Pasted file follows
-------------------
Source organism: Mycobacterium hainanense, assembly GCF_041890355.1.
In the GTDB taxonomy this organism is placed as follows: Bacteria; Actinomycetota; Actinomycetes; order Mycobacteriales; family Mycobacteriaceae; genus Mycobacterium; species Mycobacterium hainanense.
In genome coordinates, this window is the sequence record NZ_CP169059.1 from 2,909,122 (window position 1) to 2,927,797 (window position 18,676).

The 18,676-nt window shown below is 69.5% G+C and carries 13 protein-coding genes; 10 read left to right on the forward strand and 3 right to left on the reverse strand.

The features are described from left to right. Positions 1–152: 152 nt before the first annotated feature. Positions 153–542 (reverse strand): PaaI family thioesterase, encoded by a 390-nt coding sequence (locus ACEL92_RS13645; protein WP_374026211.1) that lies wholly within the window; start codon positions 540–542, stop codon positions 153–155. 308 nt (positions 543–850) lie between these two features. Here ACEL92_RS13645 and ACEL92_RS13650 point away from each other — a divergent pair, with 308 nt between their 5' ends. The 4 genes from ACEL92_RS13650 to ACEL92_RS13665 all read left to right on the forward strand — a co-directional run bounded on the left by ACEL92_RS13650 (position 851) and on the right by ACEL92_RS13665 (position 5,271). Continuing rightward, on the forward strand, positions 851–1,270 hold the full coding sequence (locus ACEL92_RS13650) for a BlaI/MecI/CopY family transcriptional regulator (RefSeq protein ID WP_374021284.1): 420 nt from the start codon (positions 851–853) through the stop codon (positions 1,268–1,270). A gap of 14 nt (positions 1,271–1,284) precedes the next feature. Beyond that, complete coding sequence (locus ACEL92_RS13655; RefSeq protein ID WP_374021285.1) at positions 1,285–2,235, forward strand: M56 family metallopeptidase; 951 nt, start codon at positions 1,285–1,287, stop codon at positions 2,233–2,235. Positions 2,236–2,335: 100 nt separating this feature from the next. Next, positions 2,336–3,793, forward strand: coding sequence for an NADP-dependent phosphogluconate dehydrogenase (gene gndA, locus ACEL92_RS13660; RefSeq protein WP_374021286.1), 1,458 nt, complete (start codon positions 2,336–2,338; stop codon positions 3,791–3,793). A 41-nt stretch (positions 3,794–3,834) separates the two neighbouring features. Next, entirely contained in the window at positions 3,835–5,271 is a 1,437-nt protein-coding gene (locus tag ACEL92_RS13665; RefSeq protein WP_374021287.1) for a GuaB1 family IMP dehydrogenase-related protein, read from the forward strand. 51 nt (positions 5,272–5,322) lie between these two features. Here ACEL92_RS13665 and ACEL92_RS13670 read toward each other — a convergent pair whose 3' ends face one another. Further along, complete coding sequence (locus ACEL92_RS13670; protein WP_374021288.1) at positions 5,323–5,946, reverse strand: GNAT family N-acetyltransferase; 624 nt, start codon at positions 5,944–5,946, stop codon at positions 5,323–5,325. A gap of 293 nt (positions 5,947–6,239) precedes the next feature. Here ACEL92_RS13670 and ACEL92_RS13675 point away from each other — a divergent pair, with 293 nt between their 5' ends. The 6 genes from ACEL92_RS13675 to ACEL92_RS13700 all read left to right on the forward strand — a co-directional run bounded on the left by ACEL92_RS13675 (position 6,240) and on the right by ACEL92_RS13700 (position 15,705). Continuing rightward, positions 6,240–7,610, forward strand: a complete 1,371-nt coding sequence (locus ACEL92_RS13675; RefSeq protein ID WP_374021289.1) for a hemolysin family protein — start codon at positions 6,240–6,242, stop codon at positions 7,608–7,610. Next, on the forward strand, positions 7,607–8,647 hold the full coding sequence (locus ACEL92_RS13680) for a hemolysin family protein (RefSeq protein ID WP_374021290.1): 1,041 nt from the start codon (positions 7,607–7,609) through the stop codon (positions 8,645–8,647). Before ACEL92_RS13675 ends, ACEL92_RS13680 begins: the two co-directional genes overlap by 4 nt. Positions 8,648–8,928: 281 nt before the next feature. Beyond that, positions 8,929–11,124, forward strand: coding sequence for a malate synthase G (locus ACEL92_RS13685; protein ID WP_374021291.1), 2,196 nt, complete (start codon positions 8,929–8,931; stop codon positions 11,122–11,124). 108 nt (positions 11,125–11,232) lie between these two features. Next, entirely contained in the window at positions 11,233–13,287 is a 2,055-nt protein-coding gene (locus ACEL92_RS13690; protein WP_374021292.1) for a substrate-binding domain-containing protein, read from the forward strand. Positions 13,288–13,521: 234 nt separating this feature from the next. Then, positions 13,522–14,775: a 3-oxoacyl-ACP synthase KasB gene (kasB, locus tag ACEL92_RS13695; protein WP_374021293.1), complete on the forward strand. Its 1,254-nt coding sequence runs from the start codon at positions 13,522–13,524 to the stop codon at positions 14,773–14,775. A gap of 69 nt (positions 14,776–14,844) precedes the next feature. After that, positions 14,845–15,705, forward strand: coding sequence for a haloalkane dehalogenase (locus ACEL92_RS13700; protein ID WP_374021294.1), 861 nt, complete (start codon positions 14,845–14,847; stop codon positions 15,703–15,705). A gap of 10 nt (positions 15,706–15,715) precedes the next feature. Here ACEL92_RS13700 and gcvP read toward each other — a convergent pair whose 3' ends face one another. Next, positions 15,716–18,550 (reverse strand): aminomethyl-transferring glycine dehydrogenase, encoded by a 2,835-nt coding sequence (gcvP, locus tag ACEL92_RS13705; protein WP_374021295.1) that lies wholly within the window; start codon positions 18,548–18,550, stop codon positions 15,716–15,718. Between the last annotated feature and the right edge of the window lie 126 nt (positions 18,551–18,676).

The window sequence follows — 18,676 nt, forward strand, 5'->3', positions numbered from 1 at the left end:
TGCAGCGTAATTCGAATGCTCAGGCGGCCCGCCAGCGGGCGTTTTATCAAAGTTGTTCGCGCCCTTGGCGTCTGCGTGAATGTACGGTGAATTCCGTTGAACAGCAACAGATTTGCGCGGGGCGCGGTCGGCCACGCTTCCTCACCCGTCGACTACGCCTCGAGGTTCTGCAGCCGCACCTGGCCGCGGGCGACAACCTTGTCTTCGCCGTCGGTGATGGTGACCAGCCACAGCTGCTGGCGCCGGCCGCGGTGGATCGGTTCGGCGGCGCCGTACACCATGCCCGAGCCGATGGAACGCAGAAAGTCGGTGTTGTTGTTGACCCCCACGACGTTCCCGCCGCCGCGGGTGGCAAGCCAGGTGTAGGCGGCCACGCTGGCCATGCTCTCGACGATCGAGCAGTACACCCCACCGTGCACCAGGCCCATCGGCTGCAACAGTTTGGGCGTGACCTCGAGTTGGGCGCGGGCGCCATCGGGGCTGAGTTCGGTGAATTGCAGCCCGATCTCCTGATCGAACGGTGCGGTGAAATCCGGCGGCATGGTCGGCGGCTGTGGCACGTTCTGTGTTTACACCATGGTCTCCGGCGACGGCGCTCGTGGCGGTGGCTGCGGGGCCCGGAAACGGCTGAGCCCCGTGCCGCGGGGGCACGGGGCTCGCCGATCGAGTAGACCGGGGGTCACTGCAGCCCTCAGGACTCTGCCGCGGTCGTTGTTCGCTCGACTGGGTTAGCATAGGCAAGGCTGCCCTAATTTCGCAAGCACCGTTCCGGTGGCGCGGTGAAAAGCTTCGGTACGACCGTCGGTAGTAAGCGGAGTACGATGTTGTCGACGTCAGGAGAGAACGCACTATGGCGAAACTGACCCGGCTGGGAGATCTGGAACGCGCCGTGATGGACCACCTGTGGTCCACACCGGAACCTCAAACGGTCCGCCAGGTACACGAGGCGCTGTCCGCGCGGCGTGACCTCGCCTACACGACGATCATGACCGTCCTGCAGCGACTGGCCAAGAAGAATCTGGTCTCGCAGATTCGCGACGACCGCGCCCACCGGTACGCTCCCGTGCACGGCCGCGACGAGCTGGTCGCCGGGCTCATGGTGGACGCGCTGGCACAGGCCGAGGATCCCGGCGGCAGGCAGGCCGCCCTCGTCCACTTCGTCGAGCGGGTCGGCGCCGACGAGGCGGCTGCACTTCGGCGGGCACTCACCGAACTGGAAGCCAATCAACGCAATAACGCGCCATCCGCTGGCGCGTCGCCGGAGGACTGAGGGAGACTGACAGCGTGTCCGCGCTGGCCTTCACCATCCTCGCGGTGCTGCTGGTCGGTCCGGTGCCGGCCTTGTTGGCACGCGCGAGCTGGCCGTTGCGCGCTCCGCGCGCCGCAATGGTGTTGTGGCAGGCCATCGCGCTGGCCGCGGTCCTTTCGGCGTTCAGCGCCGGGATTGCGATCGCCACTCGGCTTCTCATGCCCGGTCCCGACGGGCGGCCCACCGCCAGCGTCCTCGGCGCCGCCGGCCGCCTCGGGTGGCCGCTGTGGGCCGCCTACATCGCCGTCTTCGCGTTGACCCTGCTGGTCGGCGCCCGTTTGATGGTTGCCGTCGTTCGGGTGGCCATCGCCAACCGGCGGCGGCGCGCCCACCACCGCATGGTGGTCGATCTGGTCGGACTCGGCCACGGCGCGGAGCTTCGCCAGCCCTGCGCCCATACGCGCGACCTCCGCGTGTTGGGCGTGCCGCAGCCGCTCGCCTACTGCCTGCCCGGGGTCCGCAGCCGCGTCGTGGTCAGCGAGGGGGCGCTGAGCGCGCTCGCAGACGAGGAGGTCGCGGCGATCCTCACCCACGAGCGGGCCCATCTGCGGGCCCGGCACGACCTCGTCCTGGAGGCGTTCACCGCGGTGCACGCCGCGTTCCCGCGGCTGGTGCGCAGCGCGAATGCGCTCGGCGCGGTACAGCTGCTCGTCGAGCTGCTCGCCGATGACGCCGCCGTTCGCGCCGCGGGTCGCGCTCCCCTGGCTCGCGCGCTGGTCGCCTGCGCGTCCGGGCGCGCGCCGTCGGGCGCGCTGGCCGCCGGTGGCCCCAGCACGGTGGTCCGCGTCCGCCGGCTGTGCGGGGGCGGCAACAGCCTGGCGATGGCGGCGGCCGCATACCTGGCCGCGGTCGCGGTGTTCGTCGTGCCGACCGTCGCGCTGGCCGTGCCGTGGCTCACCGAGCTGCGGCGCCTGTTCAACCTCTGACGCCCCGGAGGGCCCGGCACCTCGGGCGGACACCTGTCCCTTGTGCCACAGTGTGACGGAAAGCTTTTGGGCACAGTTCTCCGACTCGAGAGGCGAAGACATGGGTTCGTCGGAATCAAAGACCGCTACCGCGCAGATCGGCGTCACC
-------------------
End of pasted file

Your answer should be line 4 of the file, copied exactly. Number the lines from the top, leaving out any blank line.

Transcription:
The 18,676-nt window shown below is 69.5% G+C and carries 13 protein-coding genes; 10 read left to right on the forward strand and 3 right to left on the reverse strand.